A. We all like to save money, but usually you really do get what you pay for. The designers of your 3D printer have put a lot of time and effort into the
design of an effective print head. They carefully selected
their materials to match with the heater, extruder, and
motion of their device. This is an easy question to answer.
You use what the manufacturer of your way-cool toy
suggests that you use. No one else will know better what
works. You could compare specifications and material
composition of alternative plastic to find a cheaper
alternative, but I suggest that you answer two questions
to yourself first:
1. How much more expensive is it to have someone
else make the parts that you are fabricating yourself?
2. How much are you willing to spend to fix the
possible damage done to your 3D printer?
Once you have established those boundaries to your
experimentation, you are ready to try and find your lower
cost solution. Now, I’m not totally hating on your idea,
mind you, it’s just that I have not always had stellar
success with eBay cost-reduction solutions. I figure that I
am about 50/50 on that path costing me less, but when I
add up the extra costs of correcting mistakes and making
repairs, my ratio drops. Of course, your mileage may vary!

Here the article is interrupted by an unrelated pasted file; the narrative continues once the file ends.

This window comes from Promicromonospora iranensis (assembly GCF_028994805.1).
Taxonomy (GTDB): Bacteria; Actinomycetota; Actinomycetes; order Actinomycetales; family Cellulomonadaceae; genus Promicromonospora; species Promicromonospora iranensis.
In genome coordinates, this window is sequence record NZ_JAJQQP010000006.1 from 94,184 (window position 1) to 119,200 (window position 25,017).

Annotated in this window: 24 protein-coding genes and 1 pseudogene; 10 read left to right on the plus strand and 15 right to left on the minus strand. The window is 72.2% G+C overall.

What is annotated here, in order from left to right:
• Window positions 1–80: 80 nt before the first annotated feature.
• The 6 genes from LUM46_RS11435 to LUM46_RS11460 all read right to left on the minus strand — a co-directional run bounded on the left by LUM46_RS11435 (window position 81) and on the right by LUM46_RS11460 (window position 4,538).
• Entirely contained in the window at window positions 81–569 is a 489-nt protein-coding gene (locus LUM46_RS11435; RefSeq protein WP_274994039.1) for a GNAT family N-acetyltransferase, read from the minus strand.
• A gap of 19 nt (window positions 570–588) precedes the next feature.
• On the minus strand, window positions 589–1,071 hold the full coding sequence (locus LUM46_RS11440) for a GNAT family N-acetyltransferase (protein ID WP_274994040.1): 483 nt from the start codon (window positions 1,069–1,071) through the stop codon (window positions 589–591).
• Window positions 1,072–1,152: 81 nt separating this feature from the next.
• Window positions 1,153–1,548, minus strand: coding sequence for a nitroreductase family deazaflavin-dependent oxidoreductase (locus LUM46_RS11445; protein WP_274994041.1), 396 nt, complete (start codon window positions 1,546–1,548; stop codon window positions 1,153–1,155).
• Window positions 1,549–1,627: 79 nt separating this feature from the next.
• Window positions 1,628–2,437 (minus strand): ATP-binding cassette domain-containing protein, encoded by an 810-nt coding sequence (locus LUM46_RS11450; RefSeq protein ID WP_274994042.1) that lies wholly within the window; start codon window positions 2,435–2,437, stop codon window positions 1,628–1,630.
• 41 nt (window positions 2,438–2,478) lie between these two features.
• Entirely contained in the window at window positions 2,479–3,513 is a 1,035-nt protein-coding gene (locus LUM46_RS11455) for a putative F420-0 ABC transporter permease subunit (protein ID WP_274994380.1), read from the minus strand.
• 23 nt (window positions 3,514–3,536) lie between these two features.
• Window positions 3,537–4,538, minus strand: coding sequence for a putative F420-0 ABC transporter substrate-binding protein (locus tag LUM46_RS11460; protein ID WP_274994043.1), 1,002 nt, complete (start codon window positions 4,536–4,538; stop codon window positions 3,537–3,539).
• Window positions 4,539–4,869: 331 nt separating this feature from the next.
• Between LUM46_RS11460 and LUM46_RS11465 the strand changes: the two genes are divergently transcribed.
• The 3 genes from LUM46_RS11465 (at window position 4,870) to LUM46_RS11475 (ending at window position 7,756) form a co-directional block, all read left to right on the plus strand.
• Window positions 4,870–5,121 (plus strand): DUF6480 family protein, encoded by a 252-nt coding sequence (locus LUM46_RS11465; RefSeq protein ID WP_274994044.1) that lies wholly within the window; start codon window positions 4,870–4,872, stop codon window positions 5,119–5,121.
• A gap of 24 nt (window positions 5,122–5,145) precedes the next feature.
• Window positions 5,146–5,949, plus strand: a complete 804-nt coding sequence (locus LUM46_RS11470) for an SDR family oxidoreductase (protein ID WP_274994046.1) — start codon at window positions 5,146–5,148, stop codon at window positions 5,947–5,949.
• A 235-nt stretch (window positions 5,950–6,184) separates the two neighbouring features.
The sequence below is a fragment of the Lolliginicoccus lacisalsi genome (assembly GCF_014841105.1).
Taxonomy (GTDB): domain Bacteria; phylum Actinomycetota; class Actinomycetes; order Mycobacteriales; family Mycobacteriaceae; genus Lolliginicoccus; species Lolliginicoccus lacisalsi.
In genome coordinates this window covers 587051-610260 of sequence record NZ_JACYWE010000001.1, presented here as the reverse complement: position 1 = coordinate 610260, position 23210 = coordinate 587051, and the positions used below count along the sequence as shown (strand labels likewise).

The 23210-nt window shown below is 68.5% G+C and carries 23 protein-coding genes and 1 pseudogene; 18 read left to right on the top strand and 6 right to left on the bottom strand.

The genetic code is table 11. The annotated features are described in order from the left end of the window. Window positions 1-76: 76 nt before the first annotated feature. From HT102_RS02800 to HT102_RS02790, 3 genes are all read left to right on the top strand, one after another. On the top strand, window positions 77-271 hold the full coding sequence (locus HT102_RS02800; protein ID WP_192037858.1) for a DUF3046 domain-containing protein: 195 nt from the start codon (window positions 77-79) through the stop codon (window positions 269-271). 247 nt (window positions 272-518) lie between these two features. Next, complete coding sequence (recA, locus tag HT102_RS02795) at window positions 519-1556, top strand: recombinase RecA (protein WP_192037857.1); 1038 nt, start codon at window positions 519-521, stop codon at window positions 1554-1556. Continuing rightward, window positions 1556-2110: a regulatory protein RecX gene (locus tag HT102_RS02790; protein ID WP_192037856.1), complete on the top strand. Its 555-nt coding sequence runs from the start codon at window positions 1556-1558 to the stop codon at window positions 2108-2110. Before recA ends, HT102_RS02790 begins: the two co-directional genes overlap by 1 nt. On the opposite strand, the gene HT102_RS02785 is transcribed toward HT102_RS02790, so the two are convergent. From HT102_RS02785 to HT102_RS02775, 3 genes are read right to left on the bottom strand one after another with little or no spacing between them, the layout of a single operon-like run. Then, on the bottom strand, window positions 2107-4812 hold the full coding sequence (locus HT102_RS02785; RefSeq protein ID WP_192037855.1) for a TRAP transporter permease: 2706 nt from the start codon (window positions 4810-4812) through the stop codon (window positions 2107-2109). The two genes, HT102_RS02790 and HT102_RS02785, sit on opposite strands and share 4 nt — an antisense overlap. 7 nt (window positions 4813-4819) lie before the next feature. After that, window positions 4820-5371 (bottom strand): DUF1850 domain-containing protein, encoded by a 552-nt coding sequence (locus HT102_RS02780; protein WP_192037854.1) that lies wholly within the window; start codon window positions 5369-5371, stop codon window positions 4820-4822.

That’s all the time I have for questions this month.
Now, to wander off in another direction, I want to
mention Li-Po batteries. I love Li-Po cells. Their power-to-weight ratios are fantastic, and they are quick and easy to
You Tube videos of spectacular Li-Po use failures; I roll my
eyes now whenever I see another one because the topic is
pretty stale. You can catch any battery on fire if you
abuse it! My list includes common D cells and NiCd cells
that have failed incredibly enough to make my own
That said, I’ve never caught a Li-Po on fire myself. I
have experienced “puffing,” however, caused by too much
current draw. Figure 1 shows you the most extreme case
of Li-Po “puffing” that I have ever seen, and it came from
a cell phone (whose name will remain undisclosed until I
have chastised the responsible party!). As you know, a
single Li-Po cell is typically thin and compact. Check this
Usually, a Li-Po that goes down this path is also
issuing smoke. I feel pretty lucky this one didn’t!
Okay then. Here’s to another busy month! Have fun
building robots and moving our hobby forward! As usual,
if you have a question, please send me an email at
firstname.lastname@example.org. Keep building robots, keep
learning new things, and above all, keep smiling! SV
10 SERVO 08.2014